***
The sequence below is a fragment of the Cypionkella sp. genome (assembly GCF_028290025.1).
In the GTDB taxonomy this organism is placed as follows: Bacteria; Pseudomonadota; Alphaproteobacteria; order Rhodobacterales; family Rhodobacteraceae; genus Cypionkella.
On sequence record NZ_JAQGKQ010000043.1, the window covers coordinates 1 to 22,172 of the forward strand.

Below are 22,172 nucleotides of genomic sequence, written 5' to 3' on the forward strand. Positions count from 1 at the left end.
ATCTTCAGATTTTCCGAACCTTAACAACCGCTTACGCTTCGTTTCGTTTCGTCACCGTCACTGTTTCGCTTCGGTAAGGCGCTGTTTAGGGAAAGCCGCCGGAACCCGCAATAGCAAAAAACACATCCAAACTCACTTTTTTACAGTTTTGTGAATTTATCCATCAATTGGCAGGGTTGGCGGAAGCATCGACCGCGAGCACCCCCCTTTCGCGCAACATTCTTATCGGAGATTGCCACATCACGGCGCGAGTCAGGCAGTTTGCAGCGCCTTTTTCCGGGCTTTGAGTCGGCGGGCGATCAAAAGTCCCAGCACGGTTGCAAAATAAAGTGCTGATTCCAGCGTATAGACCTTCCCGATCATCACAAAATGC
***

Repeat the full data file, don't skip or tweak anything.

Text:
The sequence below is a fragment of the Cypionkella sp. genome (assembly GCF_028290025.1).
In the GTDB taxonomy this organism is placed as follows: Bacteria; Pseudomonadota; Alphaproteobacteria; order Rhodobacterales; family Rhodobacteraceae; genus Cypionkella.
On sequence record NZ_JAQGKQ010000043.1, the window covers coordinates 1 to 22,172 of the forward strand.

Below are 22,172 nucleotides of genomic sequence, written 5' to 3' on the forward strand. Positions count from 1 at the left end.
ATCTTCAGATTTTCCGAACCTTAACAACCGCTTACGCTTCGTTTCGTTTCGTCACCGTCACTGTTTCGCTTCGGTAAGGCGCTGTTTAGGGAAAGCCGCCGGAACCCGCAATAGCAAAAAACACATCCAAACTCACTTTTTTACAGTTTTGTGAATTTATCCATCAATTGGCAGGGTTGGCGGAAGCATCGACCGCGAGCACCCCCCTTTCGCGCAACATTCTTATCGGAGATTGCCACATCACGGCGCGAGTCAGGCAGTTTGCAGCGCCTTTTTCCGGGCTTTGAGTCGGCGGGCGATCAAAAGTCCCAGCACGGTTGCAAAATAAAGTGCTGATTCCAGCGTATAGACCTTCCCGATCATCACAAAATGC